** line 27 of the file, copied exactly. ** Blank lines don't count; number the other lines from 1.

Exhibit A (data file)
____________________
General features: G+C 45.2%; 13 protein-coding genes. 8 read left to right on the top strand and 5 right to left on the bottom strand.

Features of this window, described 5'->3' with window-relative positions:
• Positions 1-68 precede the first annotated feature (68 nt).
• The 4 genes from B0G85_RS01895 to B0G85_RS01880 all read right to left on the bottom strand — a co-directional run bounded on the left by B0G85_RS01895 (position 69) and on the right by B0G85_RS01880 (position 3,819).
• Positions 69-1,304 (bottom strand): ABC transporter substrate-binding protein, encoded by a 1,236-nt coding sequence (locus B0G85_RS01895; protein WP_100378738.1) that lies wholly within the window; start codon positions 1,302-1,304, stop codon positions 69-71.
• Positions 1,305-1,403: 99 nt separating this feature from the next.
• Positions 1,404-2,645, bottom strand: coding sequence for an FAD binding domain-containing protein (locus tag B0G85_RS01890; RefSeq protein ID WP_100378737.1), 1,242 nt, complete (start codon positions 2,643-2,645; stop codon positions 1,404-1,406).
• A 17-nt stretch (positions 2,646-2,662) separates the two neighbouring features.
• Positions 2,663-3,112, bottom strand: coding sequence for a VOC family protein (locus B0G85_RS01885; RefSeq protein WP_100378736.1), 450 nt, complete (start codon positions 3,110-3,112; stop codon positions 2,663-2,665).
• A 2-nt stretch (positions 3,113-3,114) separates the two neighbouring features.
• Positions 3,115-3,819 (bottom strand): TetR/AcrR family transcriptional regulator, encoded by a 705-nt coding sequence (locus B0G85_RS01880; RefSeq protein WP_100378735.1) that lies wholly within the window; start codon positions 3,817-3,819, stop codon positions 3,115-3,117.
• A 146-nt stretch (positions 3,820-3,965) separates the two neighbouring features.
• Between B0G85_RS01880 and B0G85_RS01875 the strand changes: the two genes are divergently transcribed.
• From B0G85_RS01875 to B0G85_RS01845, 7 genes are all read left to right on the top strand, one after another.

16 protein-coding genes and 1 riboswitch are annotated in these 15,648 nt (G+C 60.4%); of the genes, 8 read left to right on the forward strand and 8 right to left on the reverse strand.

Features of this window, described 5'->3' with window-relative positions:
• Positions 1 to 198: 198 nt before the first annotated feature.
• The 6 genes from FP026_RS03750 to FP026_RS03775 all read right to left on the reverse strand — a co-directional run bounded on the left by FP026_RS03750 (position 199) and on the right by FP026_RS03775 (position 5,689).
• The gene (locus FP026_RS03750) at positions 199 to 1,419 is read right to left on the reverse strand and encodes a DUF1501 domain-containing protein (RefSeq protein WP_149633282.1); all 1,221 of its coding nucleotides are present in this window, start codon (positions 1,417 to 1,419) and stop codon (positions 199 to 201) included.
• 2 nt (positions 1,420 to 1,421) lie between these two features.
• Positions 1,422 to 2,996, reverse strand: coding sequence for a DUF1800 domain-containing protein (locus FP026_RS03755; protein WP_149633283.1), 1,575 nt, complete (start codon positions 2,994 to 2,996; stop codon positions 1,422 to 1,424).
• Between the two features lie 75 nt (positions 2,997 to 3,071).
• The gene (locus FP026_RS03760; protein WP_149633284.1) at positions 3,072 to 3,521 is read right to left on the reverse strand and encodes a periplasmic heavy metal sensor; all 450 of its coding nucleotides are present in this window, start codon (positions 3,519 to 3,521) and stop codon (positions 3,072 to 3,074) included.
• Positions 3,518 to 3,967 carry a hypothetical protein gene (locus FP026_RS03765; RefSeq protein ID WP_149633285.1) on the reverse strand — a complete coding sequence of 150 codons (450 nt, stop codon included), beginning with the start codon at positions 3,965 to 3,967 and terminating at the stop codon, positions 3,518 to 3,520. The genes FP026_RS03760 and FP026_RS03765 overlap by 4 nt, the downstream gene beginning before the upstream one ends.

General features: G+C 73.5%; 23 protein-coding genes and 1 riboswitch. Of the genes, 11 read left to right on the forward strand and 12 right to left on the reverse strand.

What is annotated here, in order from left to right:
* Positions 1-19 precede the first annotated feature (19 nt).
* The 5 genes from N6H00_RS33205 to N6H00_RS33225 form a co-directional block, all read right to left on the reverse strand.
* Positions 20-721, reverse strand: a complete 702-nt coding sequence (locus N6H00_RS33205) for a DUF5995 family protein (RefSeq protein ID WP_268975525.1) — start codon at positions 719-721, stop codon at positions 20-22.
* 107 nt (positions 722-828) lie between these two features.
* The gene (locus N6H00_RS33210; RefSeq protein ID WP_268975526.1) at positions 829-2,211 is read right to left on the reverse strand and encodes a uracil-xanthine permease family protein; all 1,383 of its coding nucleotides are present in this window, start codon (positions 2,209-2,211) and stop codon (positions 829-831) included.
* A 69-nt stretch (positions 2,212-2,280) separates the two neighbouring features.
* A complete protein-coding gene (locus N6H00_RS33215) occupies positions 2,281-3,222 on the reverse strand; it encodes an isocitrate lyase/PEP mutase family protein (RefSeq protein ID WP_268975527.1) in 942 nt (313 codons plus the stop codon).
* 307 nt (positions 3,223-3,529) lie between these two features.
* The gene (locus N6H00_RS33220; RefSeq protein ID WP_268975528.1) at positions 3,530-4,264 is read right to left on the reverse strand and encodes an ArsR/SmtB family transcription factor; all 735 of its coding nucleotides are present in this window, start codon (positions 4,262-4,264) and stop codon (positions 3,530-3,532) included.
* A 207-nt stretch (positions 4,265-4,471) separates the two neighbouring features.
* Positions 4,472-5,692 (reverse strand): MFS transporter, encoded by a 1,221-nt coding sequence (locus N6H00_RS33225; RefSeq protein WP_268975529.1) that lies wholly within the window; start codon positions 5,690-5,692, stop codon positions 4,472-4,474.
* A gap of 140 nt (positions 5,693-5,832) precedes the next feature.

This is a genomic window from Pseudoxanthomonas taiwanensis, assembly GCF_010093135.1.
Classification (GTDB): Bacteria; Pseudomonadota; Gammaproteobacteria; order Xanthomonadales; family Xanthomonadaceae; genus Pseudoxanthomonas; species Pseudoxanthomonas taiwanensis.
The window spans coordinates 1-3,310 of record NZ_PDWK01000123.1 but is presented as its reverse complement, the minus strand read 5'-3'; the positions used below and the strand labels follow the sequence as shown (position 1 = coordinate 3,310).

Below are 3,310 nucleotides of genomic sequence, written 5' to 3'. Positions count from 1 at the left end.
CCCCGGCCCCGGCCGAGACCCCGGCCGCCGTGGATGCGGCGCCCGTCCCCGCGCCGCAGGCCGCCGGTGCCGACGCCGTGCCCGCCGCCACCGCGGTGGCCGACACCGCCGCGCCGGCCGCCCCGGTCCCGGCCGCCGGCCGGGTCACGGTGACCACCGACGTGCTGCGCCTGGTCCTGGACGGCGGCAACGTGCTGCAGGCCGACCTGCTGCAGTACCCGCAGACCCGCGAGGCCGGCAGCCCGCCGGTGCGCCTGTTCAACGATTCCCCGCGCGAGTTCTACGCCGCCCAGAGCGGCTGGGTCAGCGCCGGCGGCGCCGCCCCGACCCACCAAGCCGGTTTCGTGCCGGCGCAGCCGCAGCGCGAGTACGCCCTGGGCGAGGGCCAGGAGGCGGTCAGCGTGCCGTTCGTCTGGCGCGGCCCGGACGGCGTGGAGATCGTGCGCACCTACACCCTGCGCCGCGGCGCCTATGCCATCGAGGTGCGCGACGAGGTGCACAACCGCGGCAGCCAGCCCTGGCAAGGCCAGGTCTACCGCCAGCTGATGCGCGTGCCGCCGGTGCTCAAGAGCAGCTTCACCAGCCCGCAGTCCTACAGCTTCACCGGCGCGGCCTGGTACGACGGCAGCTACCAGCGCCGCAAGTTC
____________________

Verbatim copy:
* Positions 1-19 precede the first annotated feature (19 nt).